“The primary goals of this phase III study are to demonstrate the efficacy of combination therapy 1) in reducing the duration of cardiovascular and respiratory organ dysfunction or failure and 2) in reducing 30-day mortality in critically ill patients with sepsis,” says Jon Sevransky, MD, MHS, FCCM, principal investigator of the multi-centered VICTAS Study and professor of medicine in the Division of Pulmonary, Allergy, Critical Care and Sleep, Emory University School of Medicine.

“There have been more than 100 phase III clinical trials of pharmacological agents with the potential to improve sepsis outcomes, but few have worked, with only timely antibiotics demonstrating benefits for patients,” says Sevransky. “We really want and need to find a better treatment for sepsis.”

In 2017, positive results were published from a small study at an academic medical center in Virginia comparing the same combination therapy as in the VICTAS trial to similar control patients who did not receive combination therapy, but further study in a rigorous, randomized control trial setting was recommended.

The ingredients in the clinical trial’s combination therapy include three inexpensive and readily available drugs found in hospital settings worldwide. Those factors help make this clinical trial appealing, according to researchers.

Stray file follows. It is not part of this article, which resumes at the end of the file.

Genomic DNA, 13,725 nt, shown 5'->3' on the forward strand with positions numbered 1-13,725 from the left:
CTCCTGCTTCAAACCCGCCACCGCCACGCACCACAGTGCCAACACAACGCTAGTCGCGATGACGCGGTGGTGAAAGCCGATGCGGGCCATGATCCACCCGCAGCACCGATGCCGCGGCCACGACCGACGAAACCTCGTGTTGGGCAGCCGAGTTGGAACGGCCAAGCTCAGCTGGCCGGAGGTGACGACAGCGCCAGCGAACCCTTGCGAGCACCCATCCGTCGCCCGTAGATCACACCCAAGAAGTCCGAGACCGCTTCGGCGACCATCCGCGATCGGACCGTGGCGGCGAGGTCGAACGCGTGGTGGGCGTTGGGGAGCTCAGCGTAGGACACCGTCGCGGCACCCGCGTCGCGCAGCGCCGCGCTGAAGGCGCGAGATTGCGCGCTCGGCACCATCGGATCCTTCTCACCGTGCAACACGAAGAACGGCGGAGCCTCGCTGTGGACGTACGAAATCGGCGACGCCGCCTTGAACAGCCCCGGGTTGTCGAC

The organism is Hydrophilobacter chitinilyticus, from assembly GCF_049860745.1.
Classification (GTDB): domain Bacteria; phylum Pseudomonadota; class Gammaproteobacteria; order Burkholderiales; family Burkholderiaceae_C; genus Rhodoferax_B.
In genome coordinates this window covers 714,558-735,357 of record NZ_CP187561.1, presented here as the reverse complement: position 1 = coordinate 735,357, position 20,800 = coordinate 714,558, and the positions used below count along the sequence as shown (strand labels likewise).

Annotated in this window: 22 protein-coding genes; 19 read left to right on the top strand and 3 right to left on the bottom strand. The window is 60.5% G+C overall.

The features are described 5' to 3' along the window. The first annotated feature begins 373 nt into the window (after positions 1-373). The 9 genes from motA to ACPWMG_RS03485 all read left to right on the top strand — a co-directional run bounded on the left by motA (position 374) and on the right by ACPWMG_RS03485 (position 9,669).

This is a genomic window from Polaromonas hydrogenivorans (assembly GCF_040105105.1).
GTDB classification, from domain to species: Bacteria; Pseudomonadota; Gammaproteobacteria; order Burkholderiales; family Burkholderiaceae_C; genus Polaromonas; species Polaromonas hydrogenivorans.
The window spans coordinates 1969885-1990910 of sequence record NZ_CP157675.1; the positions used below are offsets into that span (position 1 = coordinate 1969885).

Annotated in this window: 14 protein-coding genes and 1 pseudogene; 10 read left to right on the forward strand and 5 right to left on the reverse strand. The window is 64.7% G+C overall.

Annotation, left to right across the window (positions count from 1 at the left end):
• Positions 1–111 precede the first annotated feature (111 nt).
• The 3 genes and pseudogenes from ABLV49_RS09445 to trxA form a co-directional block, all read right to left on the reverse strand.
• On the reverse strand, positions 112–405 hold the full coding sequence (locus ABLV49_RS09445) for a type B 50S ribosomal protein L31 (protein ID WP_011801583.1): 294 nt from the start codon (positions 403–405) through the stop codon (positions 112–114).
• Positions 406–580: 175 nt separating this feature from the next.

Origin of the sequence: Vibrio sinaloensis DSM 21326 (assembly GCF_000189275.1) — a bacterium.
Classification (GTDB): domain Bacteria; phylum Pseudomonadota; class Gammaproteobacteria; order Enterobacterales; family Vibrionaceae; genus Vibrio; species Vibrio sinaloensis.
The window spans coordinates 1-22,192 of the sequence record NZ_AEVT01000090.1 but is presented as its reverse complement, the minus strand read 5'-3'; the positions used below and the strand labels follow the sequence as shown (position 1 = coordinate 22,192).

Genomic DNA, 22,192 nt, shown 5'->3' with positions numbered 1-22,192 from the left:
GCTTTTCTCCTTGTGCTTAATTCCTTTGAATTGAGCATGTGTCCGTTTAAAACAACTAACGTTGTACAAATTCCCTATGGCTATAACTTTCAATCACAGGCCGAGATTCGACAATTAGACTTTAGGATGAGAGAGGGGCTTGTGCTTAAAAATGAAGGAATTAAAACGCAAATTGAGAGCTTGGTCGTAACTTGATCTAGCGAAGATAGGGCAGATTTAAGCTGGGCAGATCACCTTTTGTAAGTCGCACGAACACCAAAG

“We are familiar with the response of each of these drugs when treating patients diagnosed with sepsis,” says David Wright, MD, professor and interim chair of the Department of Emergency Medicine at Emory and VICTAS co-principal investigator. “Vitamin C is a well-known antioxidant that reduces oxidative damage in the body. Patients with sepsis are known to have thiamine deficiency, so giving replacement thiamine can help strengthen the body. And we know corticosteroids play an important role in reducing inflammation in the body. Now, we will study how patients respond when using a combination of all three.”

Researchers say there are very few side effects related to the three medications, making the combination therapy safer and more convenient to test in a large population of people.

The two-year VICTAS Study will enroll up to 2,000 participants across the U.S. The study is being funded by The Marcus Foundation.

To find out more about the trial, visit the VICTAS clinical trial site on ClinicalTrials.gov, identifying number NCT03509350.